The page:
Chinese biometrics research a problem for U.S. journal and Oxford University
The Chinese government keeps making biometrics research more lucrative, but for Western companies, it could be that it is becoming too hot to handle.
Much work is being done on biometric surveillance with the full backing of China’s autocratic government. Unlike in the developed world, Beijing does not tape a fig leaf over its efforts to monitor as many human beings as possible.
But its influence in biometrics research, including genetics, has grown so big that it is increasingly bumping uncomfortably into the West’s programs.
The Intercept has reported on chaos among editorial board members of the U.S.-based journal Molecular Genetics & Genomic Medicine in the wake of papers published that could be used by Beijing to further oppress its ethnic and political minorities.
Eight of the journal’s 25 board members resigned, according to The Intercept.
Two years ago, the journal began publishing forensic genetics papers by authors in China. Papers it published on this topic allegedly have been overwhelmingly from researchers in China, which raised concerns in the field.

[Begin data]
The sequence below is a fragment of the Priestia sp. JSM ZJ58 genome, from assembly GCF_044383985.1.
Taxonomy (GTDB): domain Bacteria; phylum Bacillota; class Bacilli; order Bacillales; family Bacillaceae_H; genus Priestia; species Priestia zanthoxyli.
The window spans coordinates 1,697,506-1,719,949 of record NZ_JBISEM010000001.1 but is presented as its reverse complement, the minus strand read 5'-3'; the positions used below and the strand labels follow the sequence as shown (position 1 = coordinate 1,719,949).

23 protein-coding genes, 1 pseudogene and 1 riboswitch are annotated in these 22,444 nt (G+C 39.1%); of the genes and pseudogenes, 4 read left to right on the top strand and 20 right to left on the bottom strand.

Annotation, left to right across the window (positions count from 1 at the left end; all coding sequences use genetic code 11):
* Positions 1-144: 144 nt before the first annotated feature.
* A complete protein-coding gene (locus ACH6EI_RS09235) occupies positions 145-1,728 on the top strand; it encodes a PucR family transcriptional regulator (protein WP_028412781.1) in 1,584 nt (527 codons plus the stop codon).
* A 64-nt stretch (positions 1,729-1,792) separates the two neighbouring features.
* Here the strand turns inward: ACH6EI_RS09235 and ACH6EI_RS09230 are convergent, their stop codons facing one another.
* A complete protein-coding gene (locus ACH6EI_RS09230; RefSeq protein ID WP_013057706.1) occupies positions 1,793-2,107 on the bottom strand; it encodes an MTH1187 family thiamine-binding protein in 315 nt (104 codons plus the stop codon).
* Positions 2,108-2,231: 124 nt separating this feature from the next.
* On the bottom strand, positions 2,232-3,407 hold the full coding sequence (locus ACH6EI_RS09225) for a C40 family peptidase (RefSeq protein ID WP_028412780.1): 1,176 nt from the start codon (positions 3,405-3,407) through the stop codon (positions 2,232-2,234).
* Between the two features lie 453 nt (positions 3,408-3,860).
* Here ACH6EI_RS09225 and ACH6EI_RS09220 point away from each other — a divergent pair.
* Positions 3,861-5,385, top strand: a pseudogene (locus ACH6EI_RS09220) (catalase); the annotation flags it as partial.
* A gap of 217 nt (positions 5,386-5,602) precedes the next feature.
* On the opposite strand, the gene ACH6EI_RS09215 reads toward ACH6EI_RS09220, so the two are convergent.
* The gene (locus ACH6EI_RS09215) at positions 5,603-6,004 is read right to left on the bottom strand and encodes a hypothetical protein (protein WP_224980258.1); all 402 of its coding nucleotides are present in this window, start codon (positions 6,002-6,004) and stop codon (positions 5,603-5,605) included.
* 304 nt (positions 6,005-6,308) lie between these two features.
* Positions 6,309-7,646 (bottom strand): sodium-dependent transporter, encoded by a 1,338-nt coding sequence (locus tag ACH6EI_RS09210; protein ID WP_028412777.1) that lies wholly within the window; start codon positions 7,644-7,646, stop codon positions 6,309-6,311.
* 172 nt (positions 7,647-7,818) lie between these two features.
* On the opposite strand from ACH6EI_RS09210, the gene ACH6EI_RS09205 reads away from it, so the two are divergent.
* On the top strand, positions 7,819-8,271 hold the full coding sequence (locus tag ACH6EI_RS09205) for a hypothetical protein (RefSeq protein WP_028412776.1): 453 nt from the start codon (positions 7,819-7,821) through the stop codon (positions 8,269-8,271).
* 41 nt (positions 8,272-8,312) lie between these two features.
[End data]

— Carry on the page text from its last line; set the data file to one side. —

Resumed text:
Forensic genetics has been used to biometrically identify populations that the Chinese government wants to eliminate as a political threat.
The best example right now is the millions of Muslim Uyghurs that the government has felt free to persecute since 9/11, when the Bush administration signaled to the world that it would not mind if restive Muslim populations worldwide were tempered.
The journal’s editor-in-chief, Suzanne Hart, allegedly tried to wait out a practitioner’s concerns emailed to her. The matter was brought up to the editorial board by the practitioner, and reportedly share his qualms. When she apparently tried to stall on the board’s requests for action, board members resigned.
In the United Kingdom, meanwhile, Oxford University is facing questions about £300,000 in research funding from Tencent AI Lab, a unit of Tencent, which is accused by many as being complicit in oppression of Uyghurs and other Chinese minorities.
According to reporting by the Byline Times, the lab has since 2018 fully funded “collaboration on large scale machine learning,” especially facial recognition.
The university has said it performed due diligence and found that Tencent is “an appropriate donor.”